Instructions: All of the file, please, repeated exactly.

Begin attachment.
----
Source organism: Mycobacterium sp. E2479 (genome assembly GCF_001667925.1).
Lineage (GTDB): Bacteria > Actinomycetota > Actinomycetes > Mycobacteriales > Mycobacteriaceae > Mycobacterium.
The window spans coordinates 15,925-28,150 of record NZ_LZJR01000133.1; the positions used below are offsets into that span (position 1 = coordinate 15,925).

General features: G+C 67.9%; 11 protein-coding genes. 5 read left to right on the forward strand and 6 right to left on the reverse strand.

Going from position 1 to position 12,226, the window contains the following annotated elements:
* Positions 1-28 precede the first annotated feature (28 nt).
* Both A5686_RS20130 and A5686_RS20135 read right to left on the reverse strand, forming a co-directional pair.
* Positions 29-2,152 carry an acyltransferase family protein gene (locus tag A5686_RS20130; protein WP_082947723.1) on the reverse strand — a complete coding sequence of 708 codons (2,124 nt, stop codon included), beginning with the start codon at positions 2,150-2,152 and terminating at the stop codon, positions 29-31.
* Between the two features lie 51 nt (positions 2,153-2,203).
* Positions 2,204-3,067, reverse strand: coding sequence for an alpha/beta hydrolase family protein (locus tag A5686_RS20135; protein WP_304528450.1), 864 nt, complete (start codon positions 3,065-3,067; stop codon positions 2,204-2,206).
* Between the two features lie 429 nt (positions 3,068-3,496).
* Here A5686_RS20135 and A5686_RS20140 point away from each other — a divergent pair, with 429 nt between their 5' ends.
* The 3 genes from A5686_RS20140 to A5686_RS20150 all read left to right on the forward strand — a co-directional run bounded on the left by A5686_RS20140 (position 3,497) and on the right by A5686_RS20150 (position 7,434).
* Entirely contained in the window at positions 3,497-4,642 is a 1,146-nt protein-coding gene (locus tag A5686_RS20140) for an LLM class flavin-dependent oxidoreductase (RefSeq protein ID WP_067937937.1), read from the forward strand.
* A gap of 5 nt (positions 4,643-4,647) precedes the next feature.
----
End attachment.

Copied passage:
Source organism: Mycobacterium sp. E2479 (genome assembly GCF_001667925.1).
Lineage (GTDB): Bacteria > Actinomycetota > Actinomycetes > Mycobacteriales > Mycobacteriaceae > Mycobacterium.
The window spans coordinates 15,925-28,150 of record NZ_LZJR01000133.1; the positions used below are offsets into that span (position 1 = coordinate 15,925).

General features: G+C 67.9%; 11 protein-coding genes. 5 read left to right on the forward strand and 6 right to left on the reverse strand.

Going from position 1 to position 12,226, the window contains the following annotated elements:
* Positions 1-28 precede the first annotated feature (28 nt).
* Both A5686_RS20130 and A5686_RS20135 read right to left on the reverse strand, forming a co-directional pair.
* Positions 29-2,152 carry an acyltransferase family protein gene (locus tag A5686_RS20130; protein WP_082947723.1) on the reverse strand — a complete coding sequence of 708 codons (2,124 nt, stop codon included), beginning with the start codon at positions 2,150-2,152 and terminating at the stop codon, positions 29-31.
* Between the two features lie 51 nt (positions 2,153-2,203).
* Positions 2,204-3,067, reverse strand: coding sequence for an alpha/beta hydrolase family protein (locus tag A5686_RS20135; protein WP_304528450.1), 864 nt, complete (start codon positions 3,065-3,067; stop codon positions 2,204-2,206).
* Between the two features lie 429 nt (positions 3,068-3,496).
* Here A5686_RS20135 and A5686_RS20140 point away from each other — a divergent pair, with 429 nt between their 5' ends.
* The 3 genes from A5686_RS20140 to A5686_RS20150 all read left to right on the forward strand — a co-directional run bounded on the left by A5686_RS20140 (position 3,497) and on the right by A5686_RS20150 (position 7,434).
* Entirely contained in the window at positions 3,497-4,642 is a 1,146-nt protein-coding gene (locus tag A5686_RS20140) for an LLM class flavin-dependent oxidoreductase (RefSeq protein ID WP_067937937.1), read from the forward strand.
* A gap of 5 nt (positions 4,643-4,647) precedes the next feature.